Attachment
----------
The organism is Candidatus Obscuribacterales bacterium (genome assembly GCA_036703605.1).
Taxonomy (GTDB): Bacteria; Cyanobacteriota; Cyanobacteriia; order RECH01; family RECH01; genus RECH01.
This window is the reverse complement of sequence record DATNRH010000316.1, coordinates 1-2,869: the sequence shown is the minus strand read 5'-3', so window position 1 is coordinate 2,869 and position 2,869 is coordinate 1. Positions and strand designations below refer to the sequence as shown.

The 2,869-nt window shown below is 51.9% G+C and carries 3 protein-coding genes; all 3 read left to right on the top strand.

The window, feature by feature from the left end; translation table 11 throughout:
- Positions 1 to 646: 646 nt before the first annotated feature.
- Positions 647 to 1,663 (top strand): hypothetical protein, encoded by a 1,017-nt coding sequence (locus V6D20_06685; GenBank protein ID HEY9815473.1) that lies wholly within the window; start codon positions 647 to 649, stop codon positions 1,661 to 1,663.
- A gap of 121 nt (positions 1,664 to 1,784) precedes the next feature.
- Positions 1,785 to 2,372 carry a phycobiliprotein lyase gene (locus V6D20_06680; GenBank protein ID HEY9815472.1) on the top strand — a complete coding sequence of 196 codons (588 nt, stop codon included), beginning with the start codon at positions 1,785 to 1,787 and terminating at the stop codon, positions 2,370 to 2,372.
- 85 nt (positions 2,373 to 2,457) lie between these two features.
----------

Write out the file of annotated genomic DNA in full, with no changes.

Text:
The organism is Candidatus Obscuribacterales bacterium (genome assembly GCA_036703605.1).
Taxonomy (GTDB): Bacteria; Cyanobacteriota; Cyanobacteriia; order RECH01; family RECH01; genus RECH01.
This window is the reverse complement of sequence record DATNRH010000316.1, coordinates 1-2,869: the sequence shown is the minus strand read 5'-3', so window position 1 is coordinate 2,869 and position 2,869 is coordinate 1. Positions and strand designations below refer to the sequence as shown.

The 2,869-nt window shown below is 51.9% G+C and carries 3 protein-coding genes; all 3 read left to right on the top strand.

The window, feature by feature from the left end; translation table 11 throughout:
- Positions 1 to 646: 646 nt before the first annotated feature.
- Positions 647 to 1,663 (top strand): hypothetical protein, encoded by a 1,017-nt coding sequence (locus V6D20_06685; GenBank protein ID HEY9815473.1) that lies wholly within the window; start codon positions 647 to 649, stop codon positions 1,661 to 1,663.
- A gap of 121 nt (positions 1,664 to 1,784) precedes the next feature.
- Positions 1,785 to 2,372 carry a phycobiliprotein lyase gene (locus V6D20_06680; GenBank protein ID HEY9815472.1) on the top strand — a complete coding sequence of 196 codons (588 nt, stop codon included), beginning with the start codon at positions 1,785 to 1,787 and terminating at the stop codon, positions 2,370 to 2,372.
- 85 nt (positions 2,373 to 2,457) lie between these two features.